Bloq CEO Jeff Garzik has a moon-faced smile and a polite Southern demeanor. Face-to-face, it’s hard to imagine that last year he became one of the bitcoin community’s most notorious characters. He was a leading developer in the thwarted SegWit2x initiative, a well-intentioned plan which became the most divisive fork debate in bitcoin’s history. It would have forced the community to adopt industry-led updates or splinter.

Around the same time the fork was called off in November, Garzik announced his blockchain startup would launch a new multi-chain cryptocurrency, Metronome, with a token sale in Q1 2018. Now just weeks before the elusive launch, International Business Times sat down with Garzik to talk about his vision for a cryptocurrency that aims to transcend community politics.

Bloq will sell these new MTN tokens through a partnership with the New Alchemy lab, which enables people to buy tokens with either bitcoin or ether. This multi-chain approach is Metronome’s core ethos. “Metronome itself is an asset like gold in a warehouse, and moving it across chains is almost the opposite of a swap. It’s the same asset moving to a different warehouse,” Garzik told IBT. “We built it, not to be a cross-chain currency, but to be a clean slate, best-of-all-worlds currency. By those requirements, it needs to be resilient. It needs to last decades, if not hundreds of years.”

Longevity is supposed to be MTN’s big selling point, advertised as “the built-to-last cryptocurrency.” But is it really? There are certainly thoughtful solutions built in to Metronome’s distribution model. All the money raised through the ICO will go directly into smart contracts that control the token supply. The tokens will sell for a steadily decreasing price, to ensure less wealthy buyers have a chance to participate. The token sale will start with 8 million tokens. Then smart contracts will release almost 3,000 more tokens every day. Bloq’s only compensation will be two million MTN tokens.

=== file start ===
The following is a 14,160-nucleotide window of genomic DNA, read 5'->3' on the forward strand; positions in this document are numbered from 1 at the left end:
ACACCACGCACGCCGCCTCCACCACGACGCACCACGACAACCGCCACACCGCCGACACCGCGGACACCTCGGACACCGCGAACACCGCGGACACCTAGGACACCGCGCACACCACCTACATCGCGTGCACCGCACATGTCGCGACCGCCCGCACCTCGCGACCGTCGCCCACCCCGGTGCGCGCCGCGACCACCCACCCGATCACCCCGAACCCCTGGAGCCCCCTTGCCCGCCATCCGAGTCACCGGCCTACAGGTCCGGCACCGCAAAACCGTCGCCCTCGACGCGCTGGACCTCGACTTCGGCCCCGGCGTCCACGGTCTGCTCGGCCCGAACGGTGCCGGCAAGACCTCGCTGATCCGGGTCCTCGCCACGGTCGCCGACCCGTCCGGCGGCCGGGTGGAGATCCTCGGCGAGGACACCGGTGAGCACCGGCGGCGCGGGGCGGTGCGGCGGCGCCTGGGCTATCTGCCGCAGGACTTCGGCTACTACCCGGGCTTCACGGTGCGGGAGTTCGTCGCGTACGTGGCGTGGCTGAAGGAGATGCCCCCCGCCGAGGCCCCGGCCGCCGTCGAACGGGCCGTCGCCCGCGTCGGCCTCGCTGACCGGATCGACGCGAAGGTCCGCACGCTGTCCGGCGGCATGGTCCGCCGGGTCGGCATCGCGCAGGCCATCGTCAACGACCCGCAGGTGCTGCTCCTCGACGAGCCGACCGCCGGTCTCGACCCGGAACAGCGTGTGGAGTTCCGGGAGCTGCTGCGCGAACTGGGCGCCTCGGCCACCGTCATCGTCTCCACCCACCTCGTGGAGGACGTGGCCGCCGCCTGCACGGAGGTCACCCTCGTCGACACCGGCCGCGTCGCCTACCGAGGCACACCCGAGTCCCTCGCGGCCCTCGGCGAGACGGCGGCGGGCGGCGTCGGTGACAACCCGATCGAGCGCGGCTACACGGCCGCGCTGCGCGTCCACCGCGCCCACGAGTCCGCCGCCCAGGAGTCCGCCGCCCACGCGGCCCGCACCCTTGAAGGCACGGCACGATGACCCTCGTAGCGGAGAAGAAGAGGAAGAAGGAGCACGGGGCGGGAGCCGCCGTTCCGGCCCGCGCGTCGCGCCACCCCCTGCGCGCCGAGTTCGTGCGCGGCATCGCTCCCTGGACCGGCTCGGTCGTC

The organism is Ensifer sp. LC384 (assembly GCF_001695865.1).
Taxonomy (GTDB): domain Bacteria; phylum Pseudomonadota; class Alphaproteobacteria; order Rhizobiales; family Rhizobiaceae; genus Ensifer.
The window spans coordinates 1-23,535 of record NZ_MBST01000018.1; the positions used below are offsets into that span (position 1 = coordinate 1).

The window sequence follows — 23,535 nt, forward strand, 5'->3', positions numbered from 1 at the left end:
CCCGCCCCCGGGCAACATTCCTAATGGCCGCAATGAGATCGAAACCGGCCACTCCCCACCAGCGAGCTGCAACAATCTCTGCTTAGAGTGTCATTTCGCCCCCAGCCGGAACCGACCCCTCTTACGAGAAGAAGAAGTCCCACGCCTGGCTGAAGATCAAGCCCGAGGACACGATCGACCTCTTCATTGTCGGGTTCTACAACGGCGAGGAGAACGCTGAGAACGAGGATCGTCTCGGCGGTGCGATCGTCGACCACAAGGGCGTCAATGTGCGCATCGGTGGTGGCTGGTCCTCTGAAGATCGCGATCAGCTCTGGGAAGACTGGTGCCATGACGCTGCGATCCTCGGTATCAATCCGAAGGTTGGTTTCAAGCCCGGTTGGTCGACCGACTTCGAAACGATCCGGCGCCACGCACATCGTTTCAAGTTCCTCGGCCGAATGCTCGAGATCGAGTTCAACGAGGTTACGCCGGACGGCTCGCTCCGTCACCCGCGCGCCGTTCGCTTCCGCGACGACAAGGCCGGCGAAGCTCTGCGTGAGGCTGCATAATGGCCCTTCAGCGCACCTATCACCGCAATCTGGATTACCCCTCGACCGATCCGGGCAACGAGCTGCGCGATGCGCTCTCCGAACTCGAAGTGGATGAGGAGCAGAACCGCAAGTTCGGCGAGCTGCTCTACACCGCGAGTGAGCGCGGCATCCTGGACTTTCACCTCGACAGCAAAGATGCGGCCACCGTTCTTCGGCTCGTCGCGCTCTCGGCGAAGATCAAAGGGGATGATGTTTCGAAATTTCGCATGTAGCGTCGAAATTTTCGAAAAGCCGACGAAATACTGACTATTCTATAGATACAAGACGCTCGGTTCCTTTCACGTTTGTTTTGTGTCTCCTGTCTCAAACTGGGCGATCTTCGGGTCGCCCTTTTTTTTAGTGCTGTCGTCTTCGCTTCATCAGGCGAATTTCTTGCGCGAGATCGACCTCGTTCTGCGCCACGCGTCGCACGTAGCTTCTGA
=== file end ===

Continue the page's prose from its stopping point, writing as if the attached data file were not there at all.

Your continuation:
“Similar to traditional equity practices, we lock up our tokens. And New Alchemy does that as well. It’s literally locked up in a smart contract, just like the proceeds,” Garzik said. “We want to align our incentives with the Metronome community long-term.” Four auditors are screening the project’s finances and code. This precaution is more than prudence. Many leaders in the bitcoin community lost trust in Garzik, and not solely due to the SegWit2x controversy.

The U.S. Securities and Exchange Commission charged Bloq co-founder Matthew Roszak with insider trading back in 2006. Roszak was permanently enjoined, meaning he already has a strike against him and could face huge legal trouble if the SEC finds him involved with any other questionable projects. There is still a great deal of uncertainty surrounding ICOs in general. And MTN tokens are not launching as registered securities, despite SEC Chief Jay Clayton saying “every ICO I’ve seen is a security.” On the other hand, Metronome isn’t promising lucrative returns or instant swaps either. To the contrary, Garzik designed MTN with liability in mind.  

“If you have a higher confidence in Vitalik, you can secure your Metronome on the Ethereum blockchain. But, if you lose confidence in the Ethereum chain, you can elect to move your metronome and your metronome only to another blockchain, export from Ethereum and import into Ethereum Classic, Quantum or Rootstock,” Garzik said. “Since it’s the same asset, you’re not incurring any tax liability, like you would exchanging bitcoin for Ethereum.”